On the last day of the legislative session Georgia Republicans pushed, and got, a “fetal pain” bill, just not the exact bill they had hoped for. The original bill would have cut by nearly six weeks the time women in Georgia may have to have an elective abortion. The original General Assembly bill made no exceptions, not even when the life of the mother was in danger or the fetus was not viable outside the womb.
The Senate changed the bill to include an exemption for “medically futile” pregnancies and giving doctors the option to perform an abortion later than 20 weeks when a fetus has congenital or chromosomal defects.
Initially the House refused to accept the changes and the bill looked certain to die without a vote. But then a compromise emerged that included a definition of a “medically futile” pregnancy to include only those pregnancies that have “profound” and “irremediable anomalies” that would be “incompatible with sustaining life after birth.” The bill also requires that a woman who is carrying a non-viable fetus abort in a way “to bring the fetus out alive” whenever possible which would require induction which would force the mother to have labor and deliver the non-viable fetus.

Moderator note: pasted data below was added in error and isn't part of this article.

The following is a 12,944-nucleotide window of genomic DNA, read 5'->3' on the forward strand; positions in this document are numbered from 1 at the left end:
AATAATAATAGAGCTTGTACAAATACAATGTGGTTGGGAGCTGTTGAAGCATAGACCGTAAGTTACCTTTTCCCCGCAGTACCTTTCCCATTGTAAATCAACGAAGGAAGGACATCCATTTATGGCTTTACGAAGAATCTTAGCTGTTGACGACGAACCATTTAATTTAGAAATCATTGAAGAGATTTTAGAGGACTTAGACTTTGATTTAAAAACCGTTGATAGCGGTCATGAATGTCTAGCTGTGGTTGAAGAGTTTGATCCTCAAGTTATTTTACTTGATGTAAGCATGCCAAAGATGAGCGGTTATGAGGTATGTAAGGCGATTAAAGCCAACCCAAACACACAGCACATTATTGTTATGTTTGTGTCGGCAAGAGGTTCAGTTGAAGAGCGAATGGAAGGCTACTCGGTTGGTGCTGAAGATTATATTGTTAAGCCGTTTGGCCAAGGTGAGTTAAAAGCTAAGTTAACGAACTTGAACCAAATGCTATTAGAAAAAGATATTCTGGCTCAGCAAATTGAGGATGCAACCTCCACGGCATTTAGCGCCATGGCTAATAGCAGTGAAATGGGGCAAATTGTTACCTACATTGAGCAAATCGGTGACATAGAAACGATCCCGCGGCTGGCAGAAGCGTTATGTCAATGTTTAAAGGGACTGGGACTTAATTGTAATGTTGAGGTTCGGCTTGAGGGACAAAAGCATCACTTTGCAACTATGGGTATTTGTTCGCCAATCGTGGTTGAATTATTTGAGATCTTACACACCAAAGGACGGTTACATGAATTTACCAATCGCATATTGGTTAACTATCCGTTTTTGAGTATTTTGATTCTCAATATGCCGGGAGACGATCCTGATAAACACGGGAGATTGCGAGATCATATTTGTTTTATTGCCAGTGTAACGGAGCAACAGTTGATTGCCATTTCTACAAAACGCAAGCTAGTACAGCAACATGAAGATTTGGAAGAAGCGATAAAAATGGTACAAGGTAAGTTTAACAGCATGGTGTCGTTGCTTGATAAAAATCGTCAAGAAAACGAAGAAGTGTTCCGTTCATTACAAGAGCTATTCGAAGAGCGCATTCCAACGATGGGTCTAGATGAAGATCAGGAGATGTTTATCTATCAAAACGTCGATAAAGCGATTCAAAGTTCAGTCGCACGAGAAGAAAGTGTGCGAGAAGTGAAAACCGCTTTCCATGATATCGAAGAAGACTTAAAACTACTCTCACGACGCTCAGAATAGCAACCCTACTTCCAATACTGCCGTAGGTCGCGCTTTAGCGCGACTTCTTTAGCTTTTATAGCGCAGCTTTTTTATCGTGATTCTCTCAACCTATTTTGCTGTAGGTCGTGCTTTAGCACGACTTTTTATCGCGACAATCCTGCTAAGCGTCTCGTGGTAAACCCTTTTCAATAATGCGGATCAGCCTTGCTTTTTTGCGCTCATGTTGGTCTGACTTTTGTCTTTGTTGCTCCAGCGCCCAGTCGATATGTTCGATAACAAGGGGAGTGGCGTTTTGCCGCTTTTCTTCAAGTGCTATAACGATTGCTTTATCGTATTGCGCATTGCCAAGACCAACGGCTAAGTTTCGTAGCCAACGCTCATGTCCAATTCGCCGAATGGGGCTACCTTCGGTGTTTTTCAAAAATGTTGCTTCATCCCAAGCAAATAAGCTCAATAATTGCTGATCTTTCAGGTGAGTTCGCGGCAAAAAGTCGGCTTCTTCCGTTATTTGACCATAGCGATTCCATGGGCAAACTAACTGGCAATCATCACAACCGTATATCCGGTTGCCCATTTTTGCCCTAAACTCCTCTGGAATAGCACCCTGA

Another change to the bill protects doctors from medical malpractice suits brought as a result of the legislation, including any related to the trauma of having the state force a mother to labor and deliver a non-viable fetus.
The debate was so heated and the bill is so divisive it actually resulted in fist fights in the lobby of the capital. You’d think that was a sign that perhaps a piece of legislation was simply bad public policy.
The last hope for killing this bill is if Gov. Nathan Deal refuses to sign it.
Photo from faul via flickr.